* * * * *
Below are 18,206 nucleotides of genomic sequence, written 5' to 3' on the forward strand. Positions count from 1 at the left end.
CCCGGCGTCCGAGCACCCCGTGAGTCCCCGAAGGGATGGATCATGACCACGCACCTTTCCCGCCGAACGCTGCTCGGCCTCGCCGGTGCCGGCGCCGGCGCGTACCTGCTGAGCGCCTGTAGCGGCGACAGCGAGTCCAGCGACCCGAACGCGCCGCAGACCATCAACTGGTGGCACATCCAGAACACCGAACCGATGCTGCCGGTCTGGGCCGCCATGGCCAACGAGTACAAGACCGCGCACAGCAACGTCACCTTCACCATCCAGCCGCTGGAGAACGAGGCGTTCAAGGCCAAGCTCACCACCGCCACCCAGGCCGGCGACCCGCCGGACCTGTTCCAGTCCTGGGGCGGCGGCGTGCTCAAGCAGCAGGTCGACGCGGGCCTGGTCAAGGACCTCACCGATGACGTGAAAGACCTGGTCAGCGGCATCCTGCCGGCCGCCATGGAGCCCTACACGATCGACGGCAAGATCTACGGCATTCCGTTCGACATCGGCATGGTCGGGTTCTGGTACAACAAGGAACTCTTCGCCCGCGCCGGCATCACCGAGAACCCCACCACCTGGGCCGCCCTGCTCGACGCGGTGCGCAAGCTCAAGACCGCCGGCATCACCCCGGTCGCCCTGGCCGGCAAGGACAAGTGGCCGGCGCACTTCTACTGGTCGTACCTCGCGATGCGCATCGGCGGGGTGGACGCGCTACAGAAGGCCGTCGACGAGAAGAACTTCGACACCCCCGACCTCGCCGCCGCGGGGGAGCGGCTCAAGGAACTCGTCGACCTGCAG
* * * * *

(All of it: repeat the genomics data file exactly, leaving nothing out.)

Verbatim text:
Below are 18,206 nucleotides of genomic sequence, written 5' to 3' on the forward strand. Positions count from 1 at the left end.
CCCGGCGTCCGAGCACCCCGTGAGTCCCCGAAGGGATGGATCATGACCACGCACCTTTCCCGCCGAACGCTGCTCGGCCTCGCCGGTGCCGGCGCCGGCGCGTACCTGCTGAGCGCCTGTAGCGGCGACAGCGAGTCCAGCGACCCGAACGCGCCGCAGACCATCAACTGGTGGCACATCCAGAACACCGAACCGATGCTGCCGGTCTGGGCCGCCATGGCCAACGAGTACAAGACCGCGCACAGCAACGTCACCTTCACCATCCAGCCGCTGGAGAACGAGGCGTTCAAGGCCAAGCTCACCACCGCCACCCAGGCCGGCGACCCGCCGGACCTGTTCCAGTCCTGGGGCGGCGGCGTGCTCAAGCAGCAGGTCGACGCGGGCCTGGTCAAGGACCTCACCGATGACGTGAAAGACCTGGTCAGCGGCATCCTGCCGGCCGCCATGGAGCCCTACACGATCGACGGCAAGATCTACGGCATTCCGTTCGACATCGGCATGGTCGGGTTCTGGTACAACAAGGAACTCTTCGCCCGCGCCGGCATCACCGAGAACCCCACCACCTGGGCCGCCCTGCTCGACGCGGTGCGCAAGCTCAAGACCGCCGGCATCACCCCGGTCGCCCTGGCCGGCAAGGACAAGTGGCCGGCGCACTTCTACTGGTCGTACCTCGCGATGCGCATCGGCGGGGTGGACGCGCTACAGAAGGCCGTCGACGAGAAGAACTTCGACACCCCCGACCTCGCCGCCGCGGGGGAGCGGCTCAAGGAACTCGTCGACCTGCAG